5 Ways to Bring Summer Reading into Your Routine

A stack of books.It’s important for your kids to read over the summer. We know this. But it’s hard to incorporate summer reading into your routine. And while reading a little together every day is ideal, it’s not always possible.

Here are five ideas for you (from a teacher who also struggles with this!).

1. Hobby Summer Reading

It’s easier to get kids onto the reading train when they’re being offered books on topics in which they are interested. It also helps to build your relationship when you learn more about your kiddo’s preferences, interests, and hobbies.

Reading together is a great way to get in summer reading. The topic may not be something you’re interest in, but listening together shows your kiddo you’re willing to listen and learn.

2. Listen Together

Did you know that a lot of libraries have access to online books and audiobooks through services like Libby?! Libby is free app where you can borrow ebooks, digital audiobooks, and magazines from your public library. It’s one of the many reasons you need a library card this summer.

Listening to book audiobooks or podcasts together can be fun entertainment and get some reading in. We enjoy listening to books on long drives and as a part of our bedtime routine.

>> RELATED READ :: Road Trip Ready :: 3 Podcasts You & Your Kids Need <<

3. Quiet Time

My spouse and I are often tempted to pack every minute of our kids summer days for a lot of different reasons. But one thing we tend to leave out is individual quiet time.

We do it twice in our house, once for screen time and once for book time. It doesn’t happen every day, but it does seem to help everyone’s mood to have some quiet reading time.

Dallas library summer reading challenge4. Summer Reading Programs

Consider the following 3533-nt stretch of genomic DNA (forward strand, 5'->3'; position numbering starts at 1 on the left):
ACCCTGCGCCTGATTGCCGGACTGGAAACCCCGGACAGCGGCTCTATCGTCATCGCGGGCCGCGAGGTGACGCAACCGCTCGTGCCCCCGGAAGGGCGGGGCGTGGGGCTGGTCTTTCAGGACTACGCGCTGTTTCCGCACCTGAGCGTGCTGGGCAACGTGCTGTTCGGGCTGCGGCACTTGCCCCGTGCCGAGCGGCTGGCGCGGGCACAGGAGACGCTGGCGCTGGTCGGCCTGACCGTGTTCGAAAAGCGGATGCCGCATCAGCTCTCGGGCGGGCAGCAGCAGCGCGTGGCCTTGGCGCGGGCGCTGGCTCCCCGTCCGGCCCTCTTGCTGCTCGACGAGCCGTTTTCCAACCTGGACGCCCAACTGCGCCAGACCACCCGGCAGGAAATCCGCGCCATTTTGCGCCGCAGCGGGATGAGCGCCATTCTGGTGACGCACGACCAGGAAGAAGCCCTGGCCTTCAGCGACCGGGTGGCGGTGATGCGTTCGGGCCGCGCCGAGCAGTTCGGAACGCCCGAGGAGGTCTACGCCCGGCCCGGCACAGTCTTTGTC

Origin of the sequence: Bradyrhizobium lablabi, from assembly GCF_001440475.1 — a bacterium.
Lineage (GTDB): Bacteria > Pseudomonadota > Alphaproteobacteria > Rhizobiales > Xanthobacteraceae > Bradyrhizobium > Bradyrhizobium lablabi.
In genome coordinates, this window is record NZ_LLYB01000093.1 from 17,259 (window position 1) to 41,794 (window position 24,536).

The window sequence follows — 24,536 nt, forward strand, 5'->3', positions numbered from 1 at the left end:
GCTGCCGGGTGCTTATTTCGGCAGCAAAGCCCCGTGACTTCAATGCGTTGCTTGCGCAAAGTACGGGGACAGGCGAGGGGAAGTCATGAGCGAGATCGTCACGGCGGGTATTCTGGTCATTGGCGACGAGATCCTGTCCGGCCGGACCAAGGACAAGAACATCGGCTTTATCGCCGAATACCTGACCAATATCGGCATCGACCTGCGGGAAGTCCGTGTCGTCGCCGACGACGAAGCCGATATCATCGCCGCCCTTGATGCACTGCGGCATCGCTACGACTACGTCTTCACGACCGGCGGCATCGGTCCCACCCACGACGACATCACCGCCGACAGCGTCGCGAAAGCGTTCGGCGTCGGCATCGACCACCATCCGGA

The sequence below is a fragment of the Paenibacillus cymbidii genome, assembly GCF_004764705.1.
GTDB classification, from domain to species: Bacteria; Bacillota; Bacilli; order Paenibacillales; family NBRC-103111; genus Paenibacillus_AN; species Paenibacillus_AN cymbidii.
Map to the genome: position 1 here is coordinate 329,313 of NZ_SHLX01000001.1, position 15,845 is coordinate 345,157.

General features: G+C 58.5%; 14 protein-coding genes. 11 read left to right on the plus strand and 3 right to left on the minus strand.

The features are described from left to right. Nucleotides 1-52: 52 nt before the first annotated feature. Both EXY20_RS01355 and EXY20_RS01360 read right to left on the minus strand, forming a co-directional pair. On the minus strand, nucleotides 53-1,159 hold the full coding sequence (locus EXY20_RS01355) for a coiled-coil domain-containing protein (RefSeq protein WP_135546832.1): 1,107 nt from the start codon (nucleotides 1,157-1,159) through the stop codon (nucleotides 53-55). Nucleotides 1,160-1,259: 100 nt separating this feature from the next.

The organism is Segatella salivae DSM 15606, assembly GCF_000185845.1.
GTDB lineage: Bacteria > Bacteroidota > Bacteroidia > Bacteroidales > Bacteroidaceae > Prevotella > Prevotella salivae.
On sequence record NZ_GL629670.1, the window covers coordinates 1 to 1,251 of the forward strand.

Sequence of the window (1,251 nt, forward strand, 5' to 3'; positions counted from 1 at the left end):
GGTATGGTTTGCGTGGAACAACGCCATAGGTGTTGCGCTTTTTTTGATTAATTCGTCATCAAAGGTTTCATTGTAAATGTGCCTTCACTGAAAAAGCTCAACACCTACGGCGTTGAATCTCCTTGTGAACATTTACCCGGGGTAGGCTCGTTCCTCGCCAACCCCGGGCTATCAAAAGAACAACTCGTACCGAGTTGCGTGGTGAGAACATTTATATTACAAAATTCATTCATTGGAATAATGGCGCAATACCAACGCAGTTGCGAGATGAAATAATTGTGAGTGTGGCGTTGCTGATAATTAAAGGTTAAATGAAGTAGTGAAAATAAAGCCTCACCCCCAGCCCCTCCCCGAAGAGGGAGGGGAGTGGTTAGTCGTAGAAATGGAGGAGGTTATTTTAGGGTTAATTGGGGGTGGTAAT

Summer reading programs are everywhere. From libraries to local businesses, you can read books together for prizes.

Does anyone remember Pizza Hut’s Book It badges?? Nothing made me want to read more than those.

Check out more info on these local summer reading programs for 2023. Also, look on each library’s website and the Collin County calendar for fun summer events!

5. Writing

We don’t often think about writing when we talk about reading. But it’s an integrated skill. Practicing writing is also practicing reading. Young kids and older ones can benefit from writing practice.

Whether it’s helping with the grocery list or writing their own comic book, there are a lot of ways to get kids writing. Especially if your kiddo isn’t excited about sitting down with a book, writing can be a good hack to practice reading.

>> RELATED READ :: Creating Struggle for Kids <<

Even reading a couple of days each week can help kiddos better retain their current grade levels.

What are your favorite ways to get your kids into reading?

Sarah Spencer
Sarah was raised in Plano, took a detour in Oklahoma for college, and now lives in McKinney. She's a teacher and mom who believes that 10 three year olds are easier to handle than one. Sarah and her husband, Nathaniel, are foster and adoptive parents and advocates. Big fans of deep conversations, they run a blog that helps parents connect with their kids over entertainment. She likes to try DIY projects that are way over her head and experiment with different teas and chocolates while binge-watching great series. Follow Sarah at Down the Hobbit Hole Blog and follow on Facebook or Instagram for her movie and book guides for parents.